Dana Shannon Hendricks -- Chief Financial Officer, Treasurer, and Executive Vice President

Thanks, Ned. For the second quarter, we reported a net loss of $18.1 million or a loss of $0.34 per share and an operating loss of $32.4 million or $0.60 per share. As Ned mentioned and as we described in yesterday's release, there are two items of particular note that affected our second quarter results. Those will be discussed in the segment's discussions momentarily. Naturally, these items overshadow certain improved metrics, which we will get to throughout our prepared remarks.

Similar to last quarter, the COVID-19 pandemic and its influence on our investments featured prominently in the quarter's results. So I'd like to provide some expanded detail for each component. The biggest impact came from higher losses from our unconsolidated subsidiaries. We invest in various LPs and LLCs and the results of those investments are typically reported on a one quarter lag. Accordingly, the $18.6 million loss in the current quarter from our LPs and LLCs is a result of the impact of the disruption in global financial markets during the first quarter due to COVID-19. We expect a recovery in value of those investments in the third quarter, comparable to the recovery in the broader market this past quarter, which leads us to a brighter note.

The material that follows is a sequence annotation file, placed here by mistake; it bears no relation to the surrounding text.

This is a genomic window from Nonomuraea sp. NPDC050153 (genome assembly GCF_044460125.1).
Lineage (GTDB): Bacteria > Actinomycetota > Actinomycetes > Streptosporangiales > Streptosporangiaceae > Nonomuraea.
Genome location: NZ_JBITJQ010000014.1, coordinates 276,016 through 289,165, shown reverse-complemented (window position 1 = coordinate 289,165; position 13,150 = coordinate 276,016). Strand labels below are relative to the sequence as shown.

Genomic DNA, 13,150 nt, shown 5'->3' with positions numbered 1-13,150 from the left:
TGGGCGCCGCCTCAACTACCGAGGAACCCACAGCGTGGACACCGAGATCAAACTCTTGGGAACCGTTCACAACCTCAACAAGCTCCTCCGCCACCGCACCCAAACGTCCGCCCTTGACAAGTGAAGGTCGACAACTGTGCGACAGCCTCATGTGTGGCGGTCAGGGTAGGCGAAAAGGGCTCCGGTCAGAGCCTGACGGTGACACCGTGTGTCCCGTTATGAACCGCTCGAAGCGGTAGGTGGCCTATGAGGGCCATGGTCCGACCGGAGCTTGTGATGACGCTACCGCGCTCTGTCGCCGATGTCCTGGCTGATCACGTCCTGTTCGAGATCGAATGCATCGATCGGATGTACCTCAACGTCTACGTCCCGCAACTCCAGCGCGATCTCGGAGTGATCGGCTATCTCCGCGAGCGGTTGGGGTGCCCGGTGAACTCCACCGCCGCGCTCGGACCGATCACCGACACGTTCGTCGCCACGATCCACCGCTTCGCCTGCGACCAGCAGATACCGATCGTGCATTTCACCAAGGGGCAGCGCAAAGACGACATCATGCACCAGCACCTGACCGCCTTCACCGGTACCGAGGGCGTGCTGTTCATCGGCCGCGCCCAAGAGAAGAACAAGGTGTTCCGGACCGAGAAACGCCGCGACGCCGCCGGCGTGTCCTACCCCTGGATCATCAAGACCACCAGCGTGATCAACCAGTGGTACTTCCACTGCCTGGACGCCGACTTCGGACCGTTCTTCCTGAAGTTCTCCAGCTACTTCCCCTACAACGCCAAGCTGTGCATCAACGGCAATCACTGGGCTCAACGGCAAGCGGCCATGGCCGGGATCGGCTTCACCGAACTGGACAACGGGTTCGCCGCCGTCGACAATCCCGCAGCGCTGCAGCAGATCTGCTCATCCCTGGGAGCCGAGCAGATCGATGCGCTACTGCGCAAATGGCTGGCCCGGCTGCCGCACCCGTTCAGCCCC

We've recorded consolidated net realized investment gains of $20 million in the second quarter. This was driven by increases in the fair value of our equity portfolio and convertible securities as financial markets began to stabilize following the initial shock of the pandemic, representing a recovery in fair value of approximately 40% since the first quarter.

Lastly, consolidated net investment income decreased quarter-over-quarter, primarily attributable to a lower allocation to equity securities and partial reinvestment in fixed maturities, coupled with lower yields on our short-term investments due to the recent aggressive action taken by the Federal Reserve to reduce interest rates. Given the uncertainty presented by the pandemic, we allowed cash to build to ensure support of business operations and our customers accordingly. We're being patient and evaluating investment opportunities and the economy in general to determine how best to allocate capital.